Before you say well done, I must admit, it’s not strictly true. He’s not here, nor has he been. Now, for the record, I can’t assume he has never set foot on Moroccan soil in the past, his research may have taken him to these North Atlantic shores at some point. But I can say with certainty, that he’s not here. He’s currently at home. In Morocco, we’re all at home, too, in an attempt to stop the spread of Covid-19.
As the world slowly deals with this pandemic, we’re increasingly obliged to navigate our way through a virtual assault course of curfews, restricted movement, empty supermarket shelves and frightening newspaper headlines. It’s really difficult to find anything positive to say. Well, there is one thing. These events have brought one of the leading voices in second-language acquisition to the British Council, albeit via an internet connection. He lives in sunny California, which at the time of writing has austere but appropriate measures in place to ensure social distancing.
For those who are unfamiliar with the name Krashen, I speak of Dr Stephen Krashen, professor emeritus at the University of California. Any English language teacher who has researched why we do what we do in our classrooms will have bumped into his name. From diploma-level teaching qualifications to degrees in applied linguistics, Krashen’s research has informed our teaching. For example, we accept that learners of English need comprehensible input (ideally language input that is just above the level of what a student can understand) and that stress negatively impacts a learner’s ability to acquire language. These ideas didn’t materialise out of thin air- they’re Krashen’s input hypothesis and affective filter hypothesis, two of the five hypotheses of second-language acquisition developed by Dr Krashen in the 1970s and 1980s.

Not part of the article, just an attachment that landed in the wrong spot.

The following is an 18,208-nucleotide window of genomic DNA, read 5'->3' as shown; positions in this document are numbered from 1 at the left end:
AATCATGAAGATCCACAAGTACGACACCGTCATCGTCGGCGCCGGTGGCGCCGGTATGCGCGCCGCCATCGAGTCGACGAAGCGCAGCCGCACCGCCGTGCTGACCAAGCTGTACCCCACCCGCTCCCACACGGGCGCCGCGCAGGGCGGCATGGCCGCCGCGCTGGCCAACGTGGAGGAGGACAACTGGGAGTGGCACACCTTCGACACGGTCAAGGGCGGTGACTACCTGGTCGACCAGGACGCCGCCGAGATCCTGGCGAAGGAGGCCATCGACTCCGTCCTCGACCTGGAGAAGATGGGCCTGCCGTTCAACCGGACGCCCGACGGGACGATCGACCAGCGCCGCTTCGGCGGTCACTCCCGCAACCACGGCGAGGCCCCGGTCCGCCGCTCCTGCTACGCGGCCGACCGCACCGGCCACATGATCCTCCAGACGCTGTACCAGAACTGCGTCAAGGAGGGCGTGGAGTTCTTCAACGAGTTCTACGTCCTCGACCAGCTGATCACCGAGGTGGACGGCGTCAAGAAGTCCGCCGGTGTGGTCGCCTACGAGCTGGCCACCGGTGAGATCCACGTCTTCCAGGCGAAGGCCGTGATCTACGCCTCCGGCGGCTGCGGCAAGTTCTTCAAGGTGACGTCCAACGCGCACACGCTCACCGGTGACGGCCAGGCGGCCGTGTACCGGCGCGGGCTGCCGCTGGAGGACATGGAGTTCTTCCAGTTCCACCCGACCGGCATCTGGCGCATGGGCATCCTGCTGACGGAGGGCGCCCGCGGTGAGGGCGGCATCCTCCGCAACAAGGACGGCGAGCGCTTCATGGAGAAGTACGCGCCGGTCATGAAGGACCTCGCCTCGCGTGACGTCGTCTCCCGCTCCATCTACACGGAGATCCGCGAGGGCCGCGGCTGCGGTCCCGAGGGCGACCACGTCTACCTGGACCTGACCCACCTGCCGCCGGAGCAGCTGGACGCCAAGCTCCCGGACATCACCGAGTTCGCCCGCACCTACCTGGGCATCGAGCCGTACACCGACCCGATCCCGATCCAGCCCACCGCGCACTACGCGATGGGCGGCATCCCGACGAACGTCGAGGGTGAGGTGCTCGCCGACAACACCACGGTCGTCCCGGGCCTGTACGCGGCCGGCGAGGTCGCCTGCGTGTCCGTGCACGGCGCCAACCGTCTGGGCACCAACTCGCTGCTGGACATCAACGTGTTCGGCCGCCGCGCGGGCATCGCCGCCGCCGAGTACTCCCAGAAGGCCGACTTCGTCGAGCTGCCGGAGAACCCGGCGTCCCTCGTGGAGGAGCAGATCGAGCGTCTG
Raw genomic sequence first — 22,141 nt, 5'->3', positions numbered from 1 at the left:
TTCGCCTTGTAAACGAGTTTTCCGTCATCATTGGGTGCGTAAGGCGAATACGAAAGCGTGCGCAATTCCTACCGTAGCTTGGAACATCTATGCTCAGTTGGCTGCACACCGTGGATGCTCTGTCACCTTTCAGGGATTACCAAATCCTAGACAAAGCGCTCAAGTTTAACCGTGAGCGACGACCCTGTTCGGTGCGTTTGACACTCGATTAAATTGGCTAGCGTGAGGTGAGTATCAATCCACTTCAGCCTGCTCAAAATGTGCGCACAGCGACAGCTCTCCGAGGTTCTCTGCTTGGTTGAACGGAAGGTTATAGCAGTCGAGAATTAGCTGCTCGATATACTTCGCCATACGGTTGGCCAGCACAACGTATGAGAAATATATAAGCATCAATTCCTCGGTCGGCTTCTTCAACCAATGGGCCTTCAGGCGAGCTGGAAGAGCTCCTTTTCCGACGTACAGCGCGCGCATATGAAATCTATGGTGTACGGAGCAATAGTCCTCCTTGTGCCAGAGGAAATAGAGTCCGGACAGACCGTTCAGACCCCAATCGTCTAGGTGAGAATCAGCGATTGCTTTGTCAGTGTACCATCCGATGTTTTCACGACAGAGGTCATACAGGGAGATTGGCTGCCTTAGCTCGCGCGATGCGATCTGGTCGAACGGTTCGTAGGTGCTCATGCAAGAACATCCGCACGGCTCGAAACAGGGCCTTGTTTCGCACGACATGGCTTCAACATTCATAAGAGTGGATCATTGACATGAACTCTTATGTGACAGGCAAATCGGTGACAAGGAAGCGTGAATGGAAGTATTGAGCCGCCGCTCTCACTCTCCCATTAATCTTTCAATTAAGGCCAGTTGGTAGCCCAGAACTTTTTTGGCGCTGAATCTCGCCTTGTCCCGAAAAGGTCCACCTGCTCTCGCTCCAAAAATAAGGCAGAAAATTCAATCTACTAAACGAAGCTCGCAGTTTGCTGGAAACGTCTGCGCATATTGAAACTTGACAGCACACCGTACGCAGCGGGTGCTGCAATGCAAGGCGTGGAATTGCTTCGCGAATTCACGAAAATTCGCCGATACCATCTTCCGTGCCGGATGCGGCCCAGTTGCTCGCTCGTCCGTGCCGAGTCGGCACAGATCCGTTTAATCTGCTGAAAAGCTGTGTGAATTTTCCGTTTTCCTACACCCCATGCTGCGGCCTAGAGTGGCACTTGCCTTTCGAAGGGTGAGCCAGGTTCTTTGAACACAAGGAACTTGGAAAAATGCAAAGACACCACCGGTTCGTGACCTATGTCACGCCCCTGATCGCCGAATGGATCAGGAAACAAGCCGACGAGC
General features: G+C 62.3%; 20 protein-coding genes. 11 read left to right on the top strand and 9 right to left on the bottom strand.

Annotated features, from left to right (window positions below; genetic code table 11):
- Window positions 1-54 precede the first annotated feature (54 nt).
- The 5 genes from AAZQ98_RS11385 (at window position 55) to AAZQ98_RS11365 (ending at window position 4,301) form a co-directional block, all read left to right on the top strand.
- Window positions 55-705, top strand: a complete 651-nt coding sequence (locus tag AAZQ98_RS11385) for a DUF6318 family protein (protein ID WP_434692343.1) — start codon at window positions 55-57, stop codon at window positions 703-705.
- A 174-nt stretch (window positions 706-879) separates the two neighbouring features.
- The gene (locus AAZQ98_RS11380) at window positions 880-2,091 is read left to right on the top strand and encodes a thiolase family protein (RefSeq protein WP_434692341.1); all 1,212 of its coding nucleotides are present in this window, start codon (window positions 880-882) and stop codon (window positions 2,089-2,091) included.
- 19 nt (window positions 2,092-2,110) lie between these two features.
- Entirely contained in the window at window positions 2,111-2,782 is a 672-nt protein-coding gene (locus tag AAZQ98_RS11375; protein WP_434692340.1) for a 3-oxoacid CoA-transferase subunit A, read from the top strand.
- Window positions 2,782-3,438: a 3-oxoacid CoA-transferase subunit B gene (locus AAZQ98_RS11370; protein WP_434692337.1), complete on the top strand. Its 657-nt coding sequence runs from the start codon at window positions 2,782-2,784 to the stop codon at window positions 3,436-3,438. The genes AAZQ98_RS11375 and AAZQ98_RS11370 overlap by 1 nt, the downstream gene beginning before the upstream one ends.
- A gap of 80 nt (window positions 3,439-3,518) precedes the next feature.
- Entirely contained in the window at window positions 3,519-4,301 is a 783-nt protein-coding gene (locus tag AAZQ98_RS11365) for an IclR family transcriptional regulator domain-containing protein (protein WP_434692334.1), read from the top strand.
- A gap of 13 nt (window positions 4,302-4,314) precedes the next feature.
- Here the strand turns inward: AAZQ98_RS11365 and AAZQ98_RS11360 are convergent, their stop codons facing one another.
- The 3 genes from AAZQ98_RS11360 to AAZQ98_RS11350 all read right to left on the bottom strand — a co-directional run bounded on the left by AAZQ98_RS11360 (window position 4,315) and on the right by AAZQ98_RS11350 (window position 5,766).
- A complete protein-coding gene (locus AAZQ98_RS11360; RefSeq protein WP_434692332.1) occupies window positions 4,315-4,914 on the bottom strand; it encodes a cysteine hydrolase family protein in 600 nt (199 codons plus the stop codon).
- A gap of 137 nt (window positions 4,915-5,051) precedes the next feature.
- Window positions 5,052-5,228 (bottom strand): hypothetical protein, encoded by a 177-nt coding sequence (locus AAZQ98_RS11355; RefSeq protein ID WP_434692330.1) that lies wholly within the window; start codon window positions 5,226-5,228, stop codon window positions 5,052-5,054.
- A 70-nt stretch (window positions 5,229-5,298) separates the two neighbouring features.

Under normal circumstances, acquiring the services of such an academic heavyweight are the preserve of the well-connected (it’s not what you know, it’s who you know, right?). But these are not normal circumstances. As previously mentioned, I’m confined to my flat in Rabat, Morocco due to the Covid-19 outbreak. As it happens, Dr Krashen is also currently self-isolating. Had it not been for this global pandemic, Dr Krashen may never have tweeted this message:
Stanford is moving all courses on-line because of the “spread of coronavirus in the Bay Area.” (LATimes, March 8). I will be happy to give guest lectures online for the rest of this month.
And I may not have had the cheek to send this reply:
“…guest lectures online…”, I’m really obliged to ask- would you like to deliver our INSETT next week in Rabat?!
As I have already said, under normal circumstances, this exchange would never have happened, nor would I have received a response from the man himself saying he would love to do it.
Just to be clear, in our British Council Teaching Centre we hold a weekly INSETT session (in-service teacher training) for our teachers. As you might imagine, these sessions are mostly delivered by us, the teaching team. The very notion that we might have the opportunity to listen and engage with such a distinguished academic is beyond our wildest dreams. As I keep saying, these are unusual circumstances.